Estimating the Attributable Fraction of Cirrhosis and Hepatocellular Carcinoma Due to Hepatitis B and C

Erika Duffell; Helena Cortez-Pinto; Marieta Simonova; Olav Dalgard; Elin Hoffmann Dahl; Catherine de Martel; Antons Mozalevskis; Maria Buti; Slava Pavlova; Tnaiq Hadzhilova; Carolina Simões; Krum Katzarov; Otilia Mardh


J Viral Hepat. 2021;28(8):1177-1189. 

In This Article


Viral hepatitis is a major cause of morbidity and mortality worldwide, especially those due to hepatitis B virus (HBV) and hepatitis C virus (HCV) infections.[1,2] With the launch in 2015 of the World Health Organization's (WHO) Global Health Sector Strategy on Viral Hepatitis 2016–2021, the elimination of hepatitis due to HBV and HCV infection has become a key public health objective.[3] In the WHO strategy, elimination of hepatitis as a public threat was defined as a 90% reduction in the incidence of new chronic infections and a 65% reduction in the attributable mortality by 2030. The monitoring of key indicators as defined by WHO is crucial to follow-up progress towards the elimination goals.

Following decades of chronic infection, deaths related to HBV and HCV infections are mostly due to decompensated cirrhosis and hepatocellular carcinoma (HCC). However, these severe diseases may also be caused by other factors, for example alcohol; metabolic risk factors including diabetes, obesity and arterial hypertension, which together cause non-alcoholic fatty liver disease (NAFLD), and other rarer conditions. Measuring mortality attributable to chronic viral hepatitis is challenging for several reasons. Mortality data associated with chronic liver disease are prone to misclassification, under-reporting and differences in coding practices that exist between countries, and these caveats make trends and aetiological comparisons difficult to undertake.[4] Moreover, death certificates from patients with cirrhosis or HCC often do not capture the underlying disease, including viral hepatitis.[5]

Many European countries in recent years have witnessed some changes in the major aetiologies of cirrhosis and HCC. There has been an overall decrease in viral hepatitis-related cirrhosis and HCC, especially for decompensated cirrhotic patients, probably due to the availability of effective treatment of HCV and HBV, while NAFLD and alcohol-related liver disease (ALD) are increasing.[6,7] In a recent publication commissioned by EASL (HEPAHEALTH), prevalence and mortality data indicate that increasing cirrhosis and liver cancer may be linked to dramatic increases in harmful alcohol consumption in northern European countries, and viral hepatitis epidemics in eastern and southern European countries.[8] The reasons for the changes in NAFLD/ALD are complex and include various factors such as an increase in disease burden or changes in the diagnosis and treatment of these conditions, but highlight a need to accurately monitor the aetiological fractions to better understand the local situation.[9]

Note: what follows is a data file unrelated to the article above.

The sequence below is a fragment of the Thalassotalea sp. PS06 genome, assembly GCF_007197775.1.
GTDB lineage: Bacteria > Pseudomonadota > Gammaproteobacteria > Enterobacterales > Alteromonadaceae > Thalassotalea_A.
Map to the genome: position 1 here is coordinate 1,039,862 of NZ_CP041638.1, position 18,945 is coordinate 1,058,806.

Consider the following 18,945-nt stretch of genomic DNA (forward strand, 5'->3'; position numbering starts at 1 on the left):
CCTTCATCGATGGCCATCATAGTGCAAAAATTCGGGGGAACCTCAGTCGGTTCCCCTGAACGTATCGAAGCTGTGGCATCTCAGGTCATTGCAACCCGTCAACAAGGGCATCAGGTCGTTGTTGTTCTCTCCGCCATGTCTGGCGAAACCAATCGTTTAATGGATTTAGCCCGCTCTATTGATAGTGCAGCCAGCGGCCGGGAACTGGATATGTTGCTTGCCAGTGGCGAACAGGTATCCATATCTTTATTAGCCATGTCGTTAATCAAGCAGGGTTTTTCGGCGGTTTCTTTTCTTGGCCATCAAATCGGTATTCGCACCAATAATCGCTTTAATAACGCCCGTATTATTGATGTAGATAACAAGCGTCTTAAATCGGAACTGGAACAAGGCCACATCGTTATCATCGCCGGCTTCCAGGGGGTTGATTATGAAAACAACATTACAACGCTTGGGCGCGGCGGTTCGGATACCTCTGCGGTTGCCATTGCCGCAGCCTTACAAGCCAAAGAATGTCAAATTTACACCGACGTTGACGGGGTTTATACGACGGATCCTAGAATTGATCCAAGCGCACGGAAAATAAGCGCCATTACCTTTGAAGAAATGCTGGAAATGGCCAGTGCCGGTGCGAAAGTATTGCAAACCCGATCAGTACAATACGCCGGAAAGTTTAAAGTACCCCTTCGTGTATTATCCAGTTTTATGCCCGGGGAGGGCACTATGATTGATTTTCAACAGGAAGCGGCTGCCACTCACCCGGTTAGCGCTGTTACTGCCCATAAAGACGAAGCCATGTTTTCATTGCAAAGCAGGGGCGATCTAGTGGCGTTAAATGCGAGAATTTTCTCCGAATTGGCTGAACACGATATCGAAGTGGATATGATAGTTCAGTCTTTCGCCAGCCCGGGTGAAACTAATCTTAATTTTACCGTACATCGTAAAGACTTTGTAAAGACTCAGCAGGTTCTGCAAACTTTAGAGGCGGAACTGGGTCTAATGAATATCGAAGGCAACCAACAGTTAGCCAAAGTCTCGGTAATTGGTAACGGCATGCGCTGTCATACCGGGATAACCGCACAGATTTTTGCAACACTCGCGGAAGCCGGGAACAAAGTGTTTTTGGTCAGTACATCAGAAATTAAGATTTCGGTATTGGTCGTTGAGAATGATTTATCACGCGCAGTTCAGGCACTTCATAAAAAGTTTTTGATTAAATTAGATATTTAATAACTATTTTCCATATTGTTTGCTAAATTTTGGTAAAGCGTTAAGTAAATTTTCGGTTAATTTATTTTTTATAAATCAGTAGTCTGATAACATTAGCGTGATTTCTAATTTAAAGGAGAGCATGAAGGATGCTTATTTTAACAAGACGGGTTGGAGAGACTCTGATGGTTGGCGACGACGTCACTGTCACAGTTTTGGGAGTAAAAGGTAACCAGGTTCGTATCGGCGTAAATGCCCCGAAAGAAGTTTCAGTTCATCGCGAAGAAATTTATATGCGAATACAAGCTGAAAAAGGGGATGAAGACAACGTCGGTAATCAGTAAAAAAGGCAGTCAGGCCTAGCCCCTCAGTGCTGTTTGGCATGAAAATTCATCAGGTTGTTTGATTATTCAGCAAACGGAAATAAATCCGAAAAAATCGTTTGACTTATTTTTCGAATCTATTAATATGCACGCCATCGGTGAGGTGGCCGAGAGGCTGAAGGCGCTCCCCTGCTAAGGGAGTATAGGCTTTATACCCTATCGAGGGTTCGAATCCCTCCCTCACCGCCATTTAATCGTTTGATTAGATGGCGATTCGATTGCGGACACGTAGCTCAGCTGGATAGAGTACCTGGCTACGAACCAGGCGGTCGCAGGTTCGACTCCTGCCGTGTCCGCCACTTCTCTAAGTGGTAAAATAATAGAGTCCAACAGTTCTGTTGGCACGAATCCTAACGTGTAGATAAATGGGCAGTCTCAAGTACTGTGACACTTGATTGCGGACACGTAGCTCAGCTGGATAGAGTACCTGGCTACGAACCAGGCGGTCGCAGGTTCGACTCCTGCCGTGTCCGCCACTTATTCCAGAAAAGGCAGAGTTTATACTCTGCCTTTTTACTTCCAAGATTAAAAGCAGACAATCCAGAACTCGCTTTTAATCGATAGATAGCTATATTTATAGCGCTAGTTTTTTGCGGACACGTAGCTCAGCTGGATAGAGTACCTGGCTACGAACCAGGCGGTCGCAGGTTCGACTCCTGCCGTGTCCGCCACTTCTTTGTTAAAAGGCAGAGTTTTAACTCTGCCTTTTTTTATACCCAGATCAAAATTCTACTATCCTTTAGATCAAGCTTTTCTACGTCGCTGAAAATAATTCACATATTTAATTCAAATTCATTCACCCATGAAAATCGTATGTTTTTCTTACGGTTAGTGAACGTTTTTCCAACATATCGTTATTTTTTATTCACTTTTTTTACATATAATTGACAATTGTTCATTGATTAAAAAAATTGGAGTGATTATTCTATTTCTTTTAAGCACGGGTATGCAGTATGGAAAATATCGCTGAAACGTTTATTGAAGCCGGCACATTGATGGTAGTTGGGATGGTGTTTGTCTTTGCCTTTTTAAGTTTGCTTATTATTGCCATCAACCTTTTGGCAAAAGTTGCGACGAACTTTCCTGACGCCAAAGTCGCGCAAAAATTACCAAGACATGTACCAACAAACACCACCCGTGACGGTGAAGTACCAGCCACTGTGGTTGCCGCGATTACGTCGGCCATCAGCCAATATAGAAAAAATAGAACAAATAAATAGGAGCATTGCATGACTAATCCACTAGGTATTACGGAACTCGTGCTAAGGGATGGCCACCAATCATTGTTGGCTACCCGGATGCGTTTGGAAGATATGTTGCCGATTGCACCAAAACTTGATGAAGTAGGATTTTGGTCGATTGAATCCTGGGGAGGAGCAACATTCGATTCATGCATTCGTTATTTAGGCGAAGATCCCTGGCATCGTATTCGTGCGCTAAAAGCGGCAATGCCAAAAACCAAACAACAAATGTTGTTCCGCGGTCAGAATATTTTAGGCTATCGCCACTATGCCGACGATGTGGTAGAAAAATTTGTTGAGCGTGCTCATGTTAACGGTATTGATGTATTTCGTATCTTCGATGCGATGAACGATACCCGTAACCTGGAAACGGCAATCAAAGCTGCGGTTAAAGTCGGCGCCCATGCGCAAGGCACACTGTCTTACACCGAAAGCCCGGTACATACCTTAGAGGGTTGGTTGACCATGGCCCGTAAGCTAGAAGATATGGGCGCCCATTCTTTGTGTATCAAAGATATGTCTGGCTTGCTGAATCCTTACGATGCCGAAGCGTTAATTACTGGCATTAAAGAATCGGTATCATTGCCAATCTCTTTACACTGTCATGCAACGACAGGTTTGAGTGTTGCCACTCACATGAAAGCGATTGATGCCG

In recent years, WHO has suggested a simple and pragmatic approach to estimate hepatitis-related mortality, which combines the number of deaths from cirrhosis and HCC (derived from vital registration systems and cancer registries) with attributable fractions (AFs) obtained from published representative case series.[10] The Global Burden of Disease project (GBD), in the absence of robust and country-specific data on attributable fractions, uses statistical modelling with many different input variables to estimate global mortality due to chronic HBV and HCV infections worldwide and at the country level.[11,12] Both approaches require robust and up-to-date empirical data of the aetiological fractions in cirrhosis and HCC representative patient series, but these are lacking from many European countries. To address this gap, WHO developed a protocol to support countries in implementing simple studies to obtain these data.[13] The protocol provides a standardised method to be used in sentinel centres (e.g. hepatology or gastroenterology units) to estimate the proportion of patients with cirrhosis and HCC that have HBV and HCV infection.

The European Centre for Disease Prevention and Control (ECDC) and the European Association for the Study of the Liver (EASL) worked in collaboration with WHO Regional Office for Europe to adapt the protocol to the European setting and pilot the protocol in selected sites in three European Union and European Economic Area (EU/EEA) countries.

The primary aim of the pilot study is to assess the feasibility and acceptability of the methodological approach outlined in the protocol in different settings and to propose improvements in the protocol. While the protocol also allows the collection of data on other risk factors, such as metabolic factors or heavy alcohol consumption, this paper focuses on HBV and HCV results. The secondary aim of the pilot study is to discuss the validity of the aetiological fraction of cirrhosis and HCC due to HBV and HCV systematically reported in three different centres.